Effects of warm acclimation on Na+,K+-ATPase α-subunit expression in chloride cells of Antarctic fish
Article first published online: 23 MAY 2005
Copyright © 2005 Wiley-Liss, Inc.
The Anatomical Record Part A: Discoveries in Molecular, Cellular, and Evolutionary Biology
Volume 285A, Issue 1, pages 600–609, July 2005
How to Cite
Brauer, P. R., Sanmann, J. N. and Petzel, D. H. (2005), Effects of warm acclimation on Na+,K+-ATPase α-subunit expression in chloride cells of Antarctic fish. Anat. Rec., 285A: 600–609. doi: 10.1002/ar.a.20203
- Issue published online: 21 JUN 2005
- Article first published online: 23 MAY 2005
- Manuscript Accepted: 9 MAR 2005
- Manuscript Received: 14 JAN 2005
- National Science Foundation-Office of Polar Programs. Grant Number: OPP0229462
- chloride cell;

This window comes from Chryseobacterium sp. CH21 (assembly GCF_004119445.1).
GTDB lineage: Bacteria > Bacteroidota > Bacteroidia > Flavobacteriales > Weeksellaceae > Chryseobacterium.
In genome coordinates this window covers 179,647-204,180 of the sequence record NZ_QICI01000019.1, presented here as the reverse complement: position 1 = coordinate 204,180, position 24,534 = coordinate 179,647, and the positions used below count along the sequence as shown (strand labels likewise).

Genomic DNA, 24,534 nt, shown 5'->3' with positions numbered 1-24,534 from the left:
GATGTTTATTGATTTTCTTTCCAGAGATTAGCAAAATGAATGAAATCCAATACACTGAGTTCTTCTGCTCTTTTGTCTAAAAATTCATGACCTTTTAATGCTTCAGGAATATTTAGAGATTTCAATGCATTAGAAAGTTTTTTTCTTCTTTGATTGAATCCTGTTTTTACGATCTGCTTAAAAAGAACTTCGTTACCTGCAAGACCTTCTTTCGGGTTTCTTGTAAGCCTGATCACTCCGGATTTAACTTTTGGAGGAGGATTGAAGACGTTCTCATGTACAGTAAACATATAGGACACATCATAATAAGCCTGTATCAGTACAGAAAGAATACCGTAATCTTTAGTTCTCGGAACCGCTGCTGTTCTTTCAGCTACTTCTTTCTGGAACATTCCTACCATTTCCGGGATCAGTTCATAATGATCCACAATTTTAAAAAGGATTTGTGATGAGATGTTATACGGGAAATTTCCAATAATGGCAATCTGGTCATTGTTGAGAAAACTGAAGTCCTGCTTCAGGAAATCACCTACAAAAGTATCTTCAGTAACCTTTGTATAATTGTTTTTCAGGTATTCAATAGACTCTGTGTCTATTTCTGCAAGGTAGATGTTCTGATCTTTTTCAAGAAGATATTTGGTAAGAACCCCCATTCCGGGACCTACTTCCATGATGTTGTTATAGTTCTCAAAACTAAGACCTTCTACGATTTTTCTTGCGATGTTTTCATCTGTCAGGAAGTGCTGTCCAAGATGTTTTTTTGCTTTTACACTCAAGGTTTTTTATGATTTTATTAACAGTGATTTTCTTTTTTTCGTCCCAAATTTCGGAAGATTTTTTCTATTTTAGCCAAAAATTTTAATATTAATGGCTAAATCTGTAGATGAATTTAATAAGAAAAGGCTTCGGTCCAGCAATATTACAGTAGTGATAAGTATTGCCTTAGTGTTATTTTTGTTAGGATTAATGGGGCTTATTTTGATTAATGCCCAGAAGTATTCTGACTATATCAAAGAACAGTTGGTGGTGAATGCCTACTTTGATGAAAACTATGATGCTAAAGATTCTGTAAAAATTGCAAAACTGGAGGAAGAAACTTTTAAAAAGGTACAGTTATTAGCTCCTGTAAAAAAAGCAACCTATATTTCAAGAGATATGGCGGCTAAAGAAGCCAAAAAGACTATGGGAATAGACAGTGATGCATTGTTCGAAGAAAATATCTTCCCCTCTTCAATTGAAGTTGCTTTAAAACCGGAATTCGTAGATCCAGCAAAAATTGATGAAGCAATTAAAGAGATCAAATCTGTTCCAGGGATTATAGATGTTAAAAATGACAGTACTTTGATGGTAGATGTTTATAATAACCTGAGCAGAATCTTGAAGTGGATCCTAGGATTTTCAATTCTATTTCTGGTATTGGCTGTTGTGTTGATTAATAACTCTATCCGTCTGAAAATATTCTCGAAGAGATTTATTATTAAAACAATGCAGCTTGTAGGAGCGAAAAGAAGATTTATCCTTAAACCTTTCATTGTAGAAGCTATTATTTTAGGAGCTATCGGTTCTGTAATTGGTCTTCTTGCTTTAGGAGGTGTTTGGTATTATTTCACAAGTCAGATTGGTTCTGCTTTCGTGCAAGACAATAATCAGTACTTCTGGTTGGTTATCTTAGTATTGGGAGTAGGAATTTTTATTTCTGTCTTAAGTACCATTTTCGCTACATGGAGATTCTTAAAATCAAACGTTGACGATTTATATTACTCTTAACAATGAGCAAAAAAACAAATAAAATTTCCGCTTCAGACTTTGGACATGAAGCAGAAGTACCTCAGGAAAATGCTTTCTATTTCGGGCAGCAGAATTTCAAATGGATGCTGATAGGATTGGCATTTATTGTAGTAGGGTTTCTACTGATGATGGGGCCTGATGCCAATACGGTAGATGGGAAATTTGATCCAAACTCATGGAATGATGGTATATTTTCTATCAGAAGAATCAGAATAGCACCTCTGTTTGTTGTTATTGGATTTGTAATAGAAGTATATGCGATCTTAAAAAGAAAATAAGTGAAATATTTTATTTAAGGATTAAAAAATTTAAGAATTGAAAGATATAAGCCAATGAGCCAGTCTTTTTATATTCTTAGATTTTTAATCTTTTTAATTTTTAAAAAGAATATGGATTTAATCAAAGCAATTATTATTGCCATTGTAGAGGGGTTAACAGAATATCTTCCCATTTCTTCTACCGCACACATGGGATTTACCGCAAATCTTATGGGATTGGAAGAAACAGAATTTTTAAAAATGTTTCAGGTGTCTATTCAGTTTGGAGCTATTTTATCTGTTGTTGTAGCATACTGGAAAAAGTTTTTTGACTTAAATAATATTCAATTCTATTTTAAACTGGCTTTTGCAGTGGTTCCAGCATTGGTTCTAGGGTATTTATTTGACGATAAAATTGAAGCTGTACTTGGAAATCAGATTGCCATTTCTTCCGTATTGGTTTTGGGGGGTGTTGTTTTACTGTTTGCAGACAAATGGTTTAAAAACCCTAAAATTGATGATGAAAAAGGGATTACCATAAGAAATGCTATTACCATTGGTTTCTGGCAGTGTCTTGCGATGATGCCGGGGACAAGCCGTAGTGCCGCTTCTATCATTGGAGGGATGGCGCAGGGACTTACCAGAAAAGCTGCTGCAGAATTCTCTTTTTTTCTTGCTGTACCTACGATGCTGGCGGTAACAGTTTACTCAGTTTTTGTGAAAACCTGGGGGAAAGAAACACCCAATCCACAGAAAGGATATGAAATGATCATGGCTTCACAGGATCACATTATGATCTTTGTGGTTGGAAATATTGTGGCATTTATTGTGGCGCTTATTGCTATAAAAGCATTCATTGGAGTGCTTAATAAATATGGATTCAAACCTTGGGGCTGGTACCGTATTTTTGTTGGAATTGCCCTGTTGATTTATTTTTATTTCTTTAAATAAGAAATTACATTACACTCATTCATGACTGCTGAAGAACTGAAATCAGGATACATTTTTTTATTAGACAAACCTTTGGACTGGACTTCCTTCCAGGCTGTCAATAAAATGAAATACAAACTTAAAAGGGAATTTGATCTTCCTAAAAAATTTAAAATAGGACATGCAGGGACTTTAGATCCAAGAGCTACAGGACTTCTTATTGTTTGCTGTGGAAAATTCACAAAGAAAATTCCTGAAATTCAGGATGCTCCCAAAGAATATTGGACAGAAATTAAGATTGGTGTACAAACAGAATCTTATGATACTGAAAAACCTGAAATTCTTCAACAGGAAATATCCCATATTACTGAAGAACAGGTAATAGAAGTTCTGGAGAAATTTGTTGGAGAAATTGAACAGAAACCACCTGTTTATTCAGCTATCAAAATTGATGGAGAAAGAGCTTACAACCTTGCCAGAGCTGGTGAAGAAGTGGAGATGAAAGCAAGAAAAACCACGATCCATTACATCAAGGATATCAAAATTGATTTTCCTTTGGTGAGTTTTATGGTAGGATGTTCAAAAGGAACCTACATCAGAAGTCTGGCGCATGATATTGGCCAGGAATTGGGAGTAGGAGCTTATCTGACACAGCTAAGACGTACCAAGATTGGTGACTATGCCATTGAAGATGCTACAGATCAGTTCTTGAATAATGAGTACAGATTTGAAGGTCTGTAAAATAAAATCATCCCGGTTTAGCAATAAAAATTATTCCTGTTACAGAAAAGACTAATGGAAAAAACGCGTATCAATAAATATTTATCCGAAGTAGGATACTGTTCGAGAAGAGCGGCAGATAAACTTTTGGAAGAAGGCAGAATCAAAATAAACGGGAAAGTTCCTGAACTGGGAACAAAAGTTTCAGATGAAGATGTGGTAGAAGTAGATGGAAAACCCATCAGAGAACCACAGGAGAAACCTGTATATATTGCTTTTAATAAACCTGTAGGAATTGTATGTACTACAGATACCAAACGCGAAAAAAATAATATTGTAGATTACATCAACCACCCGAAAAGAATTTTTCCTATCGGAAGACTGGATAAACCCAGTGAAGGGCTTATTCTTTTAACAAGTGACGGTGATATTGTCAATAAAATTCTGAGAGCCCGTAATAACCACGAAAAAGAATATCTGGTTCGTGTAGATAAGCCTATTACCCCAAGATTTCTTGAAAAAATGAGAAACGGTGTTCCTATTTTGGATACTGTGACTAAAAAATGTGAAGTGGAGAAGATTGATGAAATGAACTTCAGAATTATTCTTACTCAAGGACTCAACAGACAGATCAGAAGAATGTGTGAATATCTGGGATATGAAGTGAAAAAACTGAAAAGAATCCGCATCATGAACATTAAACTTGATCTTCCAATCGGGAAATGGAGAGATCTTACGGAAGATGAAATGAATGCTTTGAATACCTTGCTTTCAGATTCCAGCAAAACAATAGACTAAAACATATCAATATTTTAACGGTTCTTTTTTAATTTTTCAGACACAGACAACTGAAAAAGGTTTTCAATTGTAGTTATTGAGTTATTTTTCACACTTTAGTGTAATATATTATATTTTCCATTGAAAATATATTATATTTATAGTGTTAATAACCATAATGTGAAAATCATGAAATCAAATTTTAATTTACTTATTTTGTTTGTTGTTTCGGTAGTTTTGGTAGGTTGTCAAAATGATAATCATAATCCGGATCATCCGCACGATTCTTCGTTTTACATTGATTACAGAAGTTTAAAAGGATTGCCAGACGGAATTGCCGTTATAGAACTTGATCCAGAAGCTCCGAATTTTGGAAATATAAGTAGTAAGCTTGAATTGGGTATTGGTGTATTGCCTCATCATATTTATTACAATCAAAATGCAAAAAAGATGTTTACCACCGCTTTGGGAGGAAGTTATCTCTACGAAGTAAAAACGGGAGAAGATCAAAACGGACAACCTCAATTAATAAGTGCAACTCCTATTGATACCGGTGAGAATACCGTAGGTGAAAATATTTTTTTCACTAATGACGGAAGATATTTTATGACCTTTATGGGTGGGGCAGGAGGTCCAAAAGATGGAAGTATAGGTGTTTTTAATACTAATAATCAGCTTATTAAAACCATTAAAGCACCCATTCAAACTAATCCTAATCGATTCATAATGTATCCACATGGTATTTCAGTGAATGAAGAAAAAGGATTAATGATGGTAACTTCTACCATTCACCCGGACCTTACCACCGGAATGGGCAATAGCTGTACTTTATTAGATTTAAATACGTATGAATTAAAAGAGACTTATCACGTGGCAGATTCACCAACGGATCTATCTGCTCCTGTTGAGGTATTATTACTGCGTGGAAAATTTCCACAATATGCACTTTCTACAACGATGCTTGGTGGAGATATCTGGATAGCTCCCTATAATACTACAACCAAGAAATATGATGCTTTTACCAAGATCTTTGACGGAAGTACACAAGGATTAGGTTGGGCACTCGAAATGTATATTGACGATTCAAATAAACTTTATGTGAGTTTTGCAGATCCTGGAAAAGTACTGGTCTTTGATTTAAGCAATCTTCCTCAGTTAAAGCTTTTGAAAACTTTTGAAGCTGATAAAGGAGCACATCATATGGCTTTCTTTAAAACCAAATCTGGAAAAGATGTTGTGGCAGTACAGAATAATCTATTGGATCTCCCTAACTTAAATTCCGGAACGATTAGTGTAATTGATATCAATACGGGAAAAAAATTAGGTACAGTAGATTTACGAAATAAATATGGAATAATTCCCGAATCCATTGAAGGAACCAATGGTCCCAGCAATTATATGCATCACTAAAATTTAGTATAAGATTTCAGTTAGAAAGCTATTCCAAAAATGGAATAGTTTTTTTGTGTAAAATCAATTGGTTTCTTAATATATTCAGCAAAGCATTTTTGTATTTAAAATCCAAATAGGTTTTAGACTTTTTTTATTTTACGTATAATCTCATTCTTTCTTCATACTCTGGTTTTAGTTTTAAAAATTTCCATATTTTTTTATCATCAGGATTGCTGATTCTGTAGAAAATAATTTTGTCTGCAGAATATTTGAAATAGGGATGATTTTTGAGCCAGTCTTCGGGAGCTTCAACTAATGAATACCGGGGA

The teleosts Trematomus bernacchii thrive in southern oceanic waters with temperatures below 0°C. These fish have serum osmolalities almost double those found in fish of temperate waters, thereby lowering their serum's freezing point and the energy needed for ionic homeostasis. Upon warm acclimation to 4°C, T. bernacchii decrease their serum osmolality and increase the Na+,K+-ATPase activity in their gills. Na+,K+-ATPase α1-, α2-, and α3-subunit isoforms are expressed in the gills of T. bernacchii and it is thought that Na+,K+-ATPase subunit composition in chloride cells changes with warm acclimation. Using immunohistochemistry, we compared the number of chloride cells expressing various α-isoforms of the Na+,K+-ATPase in the gills of cold- and warm-acclimated T. bernacchii. We found no change in the number of α2- or α3-immunopositive cells in warm-acclimated fish gills or in the number of cells immunopositive for the Na+,K+,2Cl− cotransporter. However, the number of pan-α-immunopositive (recognizing all three α-isoforms) and α1-immunopositive cells both increased in warm-acclimated fish. This suggests that changes in the number of α1-isoform-expressing chloride cells could contribute to the increased Na+,K+-ATPase activity that occurs with warm-acclimation. © 2005 Wiley-Liss, Inc.